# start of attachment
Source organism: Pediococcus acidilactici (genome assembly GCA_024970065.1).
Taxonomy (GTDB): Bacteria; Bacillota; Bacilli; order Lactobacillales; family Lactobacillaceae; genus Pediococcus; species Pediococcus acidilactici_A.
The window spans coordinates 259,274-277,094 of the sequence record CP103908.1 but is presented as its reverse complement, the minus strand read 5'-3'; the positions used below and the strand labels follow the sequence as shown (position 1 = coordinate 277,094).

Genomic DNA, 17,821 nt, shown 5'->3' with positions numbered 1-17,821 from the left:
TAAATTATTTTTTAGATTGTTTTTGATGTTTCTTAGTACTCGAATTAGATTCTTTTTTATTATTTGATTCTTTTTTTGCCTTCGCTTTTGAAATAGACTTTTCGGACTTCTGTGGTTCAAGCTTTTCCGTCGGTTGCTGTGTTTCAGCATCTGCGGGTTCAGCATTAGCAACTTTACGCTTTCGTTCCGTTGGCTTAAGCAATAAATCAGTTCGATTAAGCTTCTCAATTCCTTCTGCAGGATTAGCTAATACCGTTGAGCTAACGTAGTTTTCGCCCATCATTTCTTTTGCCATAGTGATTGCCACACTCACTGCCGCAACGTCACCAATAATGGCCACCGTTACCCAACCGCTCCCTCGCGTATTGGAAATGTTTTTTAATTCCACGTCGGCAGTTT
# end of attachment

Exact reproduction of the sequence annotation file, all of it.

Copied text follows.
Source organism: Pediococcus acidilactici (genome assembly GCA_024970065.1).
Taxonomy (GTDB): Bacteria; Bacillota; Bacilli; order Lactobacillales; family Lactobacillaceae; genus Pediococcus; species Pediococcus acidilactici_A.
The window spans coordinates 259,274-277,094 of the sequence record CP103908.1 but is presented as its reverse complement, the minus strand read 5'-3'; the positions used below and the strand labels follow the sequence as shown (position 1 = coordinate 277,094).

Genomic DNA, 17,821 nt, shown 5'->3' with positions numbered 1-17,821 from the left:
TAAATTATTTTTTAGATTGTTTTTGATGTTTCTTAGTACTCGAATTAGATTCTTTTTTATTATTTGATTCTTTTTTTGCCTTCGCTTTTGAAATAGACTTTTCGGACTTCTGTGGTTCAAGCTTTTCCGTCGGTTGCTGTGTTTCAGCATCTGCGGGTTCAGCATTAGCAACTTTACGCTTTCGTTCCGTTGGCTTAAGCAATAAATCAGTTCGATTAAGCTTCTCAATTCCTTCTGCAGGATTAGCTAATACCGTTGAGCTAACGTAGTTTTCGCCCATCATTTCTTTTGCCATAGTGATTGCCACACTCACTGCCGCAACGTCACCAATAATGGCCACCGTTACCCAACCGCTCCCTCGCGTATTGGAAATGTTTTTTAATTCCACGTCGGCAGTTT